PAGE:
Less than a decade ago, Kimberly Williams-Paisley had to deal with the shocking news that her mother, Linda, had been diagnosed with a form of dementia that has no cure or treatment.
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Her mother was 61 at the time.
"Since then, I've watched a passionately joyful woman, a devoted mother, an engaged listener and friend deteriorate and transform into someone almost unrecognizable. It's been agonizing to slowly lose her," Williams-Paisley said in an essay for Redbook titled "How I Faced My Mother's Dementia."
Williams-Paisley, 42, explained that the condition got so bad, her mother would order nachos at Starbucks and forget how to spell Chicago.
"Almost every time we had dinner together, a glass broke or a plate of food wound up on the floor," she said. "She ate spaghetti with her fingers. She had accidents and falls that landed her in the ER."
After the actress and her husband country star Brad Paisley's first child, Huck, was born in 2007, the baby and grandmother Linda bonded almost immediately.
"She couldn't change his diapers, but when they sat on the floor with a spinning top or a jack-in-the-box, my mother's heart and silliness shone, and their energies matched," she said.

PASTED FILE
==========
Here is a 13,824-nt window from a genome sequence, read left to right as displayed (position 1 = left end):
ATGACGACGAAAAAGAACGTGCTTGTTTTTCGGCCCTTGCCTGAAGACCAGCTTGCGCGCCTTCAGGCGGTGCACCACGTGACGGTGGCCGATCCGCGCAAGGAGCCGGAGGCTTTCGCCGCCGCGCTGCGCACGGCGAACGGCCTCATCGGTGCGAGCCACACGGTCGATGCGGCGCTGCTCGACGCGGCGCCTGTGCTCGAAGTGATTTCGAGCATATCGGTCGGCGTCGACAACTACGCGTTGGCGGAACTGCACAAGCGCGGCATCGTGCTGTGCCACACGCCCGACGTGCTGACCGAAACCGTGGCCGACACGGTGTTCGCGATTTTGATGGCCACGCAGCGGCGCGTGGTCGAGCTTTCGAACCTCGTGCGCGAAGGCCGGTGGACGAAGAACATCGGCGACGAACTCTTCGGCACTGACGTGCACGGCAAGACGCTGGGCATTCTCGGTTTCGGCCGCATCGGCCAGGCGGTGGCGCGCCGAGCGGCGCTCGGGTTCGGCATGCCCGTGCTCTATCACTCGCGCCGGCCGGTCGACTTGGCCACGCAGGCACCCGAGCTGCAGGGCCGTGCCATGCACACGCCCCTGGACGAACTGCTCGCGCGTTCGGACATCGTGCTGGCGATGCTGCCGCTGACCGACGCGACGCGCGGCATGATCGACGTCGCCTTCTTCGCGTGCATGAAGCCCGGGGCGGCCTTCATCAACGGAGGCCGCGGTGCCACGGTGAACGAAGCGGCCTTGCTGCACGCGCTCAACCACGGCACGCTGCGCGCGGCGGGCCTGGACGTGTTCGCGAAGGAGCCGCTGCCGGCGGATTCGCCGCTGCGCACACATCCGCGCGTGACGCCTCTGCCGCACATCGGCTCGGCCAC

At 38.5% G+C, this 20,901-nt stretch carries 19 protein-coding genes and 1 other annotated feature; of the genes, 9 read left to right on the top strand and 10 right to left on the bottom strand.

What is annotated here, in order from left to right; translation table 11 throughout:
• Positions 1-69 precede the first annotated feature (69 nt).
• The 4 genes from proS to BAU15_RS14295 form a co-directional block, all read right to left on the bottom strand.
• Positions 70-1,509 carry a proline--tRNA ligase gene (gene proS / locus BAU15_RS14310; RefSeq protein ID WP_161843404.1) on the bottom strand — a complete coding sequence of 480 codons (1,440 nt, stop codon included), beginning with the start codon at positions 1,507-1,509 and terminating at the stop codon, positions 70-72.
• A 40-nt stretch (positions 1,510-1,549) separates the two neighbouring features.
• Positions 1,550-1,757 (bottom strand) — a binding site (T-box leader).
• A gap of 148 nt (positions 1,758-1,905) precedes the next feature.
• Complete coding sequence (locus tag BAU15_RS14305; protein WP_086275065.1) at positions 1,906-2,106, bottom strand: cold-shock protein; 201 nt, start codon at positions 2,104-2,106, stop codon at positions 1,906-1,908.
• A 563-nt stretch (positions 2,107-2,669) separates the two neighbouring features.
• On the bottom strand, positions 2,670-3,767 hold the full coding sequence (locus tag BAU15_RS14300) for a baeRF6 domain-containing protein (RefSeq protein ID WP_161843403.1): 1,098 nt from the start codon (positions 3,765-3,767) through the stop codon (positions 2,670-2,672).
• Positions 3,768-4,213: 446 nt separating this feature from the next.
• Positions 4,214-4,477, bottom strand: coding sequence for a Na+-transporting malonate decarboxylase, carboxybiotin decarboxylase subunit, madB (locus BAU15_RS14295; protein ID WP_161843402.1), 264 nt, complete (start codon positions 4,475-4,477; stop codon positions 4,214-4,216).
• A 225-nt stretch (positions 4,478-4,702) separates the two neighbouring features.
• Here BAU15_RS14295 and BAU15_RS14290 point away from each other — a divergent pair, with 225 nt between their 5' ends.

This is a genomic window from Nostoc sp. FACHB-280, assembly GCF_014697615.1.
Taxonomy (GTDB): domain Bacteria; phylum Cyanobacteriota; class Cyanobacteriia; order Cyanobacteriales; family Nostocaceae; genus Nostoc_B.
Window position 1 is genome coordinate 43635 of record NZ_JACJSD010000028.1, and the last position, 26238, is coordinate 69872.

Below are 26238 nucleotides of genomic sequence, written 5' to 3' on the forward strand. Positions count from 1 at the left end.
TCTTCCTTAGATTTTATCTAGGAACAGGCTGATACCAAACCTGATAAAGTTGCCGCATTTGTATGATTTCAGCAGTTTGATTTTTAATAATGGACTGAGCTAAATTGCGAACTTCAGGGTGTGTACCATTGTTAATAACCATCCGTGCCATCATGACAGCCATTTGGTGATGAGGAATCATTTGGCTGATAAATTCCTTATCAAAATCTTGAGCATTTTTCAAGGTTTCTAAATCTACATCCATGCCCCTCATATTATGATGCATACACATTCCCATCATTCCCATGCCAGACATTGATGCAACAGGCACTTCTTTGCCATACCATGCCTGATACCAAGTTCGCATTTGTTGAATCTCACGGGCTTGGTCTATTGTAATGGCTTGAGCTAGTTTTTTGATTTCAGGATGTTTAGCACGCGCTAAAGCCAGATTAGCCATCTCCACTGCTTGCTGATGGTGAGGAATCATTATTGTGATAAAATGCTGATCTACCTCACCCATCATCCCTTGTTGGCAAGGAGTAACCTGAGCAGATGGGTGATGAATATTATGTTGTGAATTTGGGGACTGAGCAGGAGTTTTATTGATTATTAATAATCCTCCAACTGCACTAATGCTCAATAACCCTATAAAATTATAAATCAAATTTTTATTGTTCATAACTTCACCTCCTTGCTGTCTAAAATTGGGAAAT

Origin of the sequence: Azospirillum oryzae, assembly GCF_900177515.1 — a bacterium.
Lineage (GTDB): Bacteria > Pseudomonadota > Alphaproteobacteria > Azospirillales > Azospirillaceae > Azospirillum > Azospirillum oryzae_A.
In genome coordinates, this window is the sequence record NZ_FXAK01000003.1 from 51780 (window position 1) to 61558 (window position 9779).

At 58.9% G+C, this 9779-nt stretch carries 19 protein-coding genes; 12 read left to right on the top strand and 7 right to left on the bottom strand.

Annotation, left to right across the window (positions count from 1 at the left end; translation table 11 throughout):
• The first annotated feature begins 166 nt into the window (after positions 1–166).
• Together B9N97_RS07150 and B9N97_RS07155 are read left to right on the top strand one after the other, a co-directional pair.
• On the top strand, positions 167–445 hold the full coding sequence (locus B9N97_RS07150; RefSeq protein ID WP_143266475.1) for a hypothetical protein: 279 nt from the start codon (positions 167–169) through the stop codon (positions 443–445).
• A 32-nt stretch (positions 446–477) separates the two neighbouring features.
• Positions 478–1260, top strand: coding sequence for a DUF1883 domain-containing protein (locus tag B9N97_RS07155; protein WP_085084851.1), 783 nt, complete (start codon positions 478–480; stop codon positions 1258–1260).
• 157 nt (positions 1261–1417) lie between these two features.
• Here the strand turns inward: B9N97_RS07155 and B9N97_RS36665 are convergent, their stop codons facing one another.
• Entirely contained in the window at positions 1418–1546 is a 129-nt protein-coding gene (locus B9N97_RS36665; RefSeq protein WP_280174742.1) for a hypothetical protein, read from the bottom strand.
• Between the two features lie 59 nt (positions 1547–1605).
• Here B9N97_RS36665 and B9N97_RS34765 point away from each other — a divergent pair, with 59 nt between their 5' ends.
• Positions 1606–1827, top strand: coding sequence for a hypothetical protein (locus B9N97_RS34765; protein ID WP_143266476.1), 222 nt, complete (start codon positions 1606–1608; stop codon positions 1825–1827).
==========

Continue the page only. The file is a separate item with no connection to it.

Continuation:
When things got much, much worse years later, long-term care was needed.
"The move was the hardest change my tight-knit family has ever had to endure," she added.
As expected, her visits to her mother were incredibly hard as she watched her mother continue to change.
"I usually broke down after I got home, sobbing so uncontrollably that I was sore the next day," she said. "Then, unexpectedly, I discovered a kind of healing. At a party, I found myself talking with two women whose parents suffered from dementia."
Through talking with these women, she knew "I needed to love my mother in a different way. The innocent way Huck did" years before.
She flew to see her mother the next day and something magical happened. After reminding her mother exactly who she was, she gained her attention.
"It took a few moments. But when she saw me, her eyes opened wide," she said. "Her mouth lifted into a wide, happy grin, as though I was one of the greatest surprises of her life. We sat like that for a while, smiling at each other.... I focused on this new person in front of me, in many ways a stranger. She radiated a peace that comes from having little self-awareness."
From that point on, she tried different techniques to relate to her mother and said, "She is, in many ways, a 'new' mom."
This connection allows the actress to also remember the woman she used to be.
"In the living room of my mom's new home, I wrapped my arms around this changed woman," she said. "Then I got up to get her some juice and a straw. When I came back to her, she had forgotten me. But joy spread on her face as she discovered me for the first time all over again. We both cheered."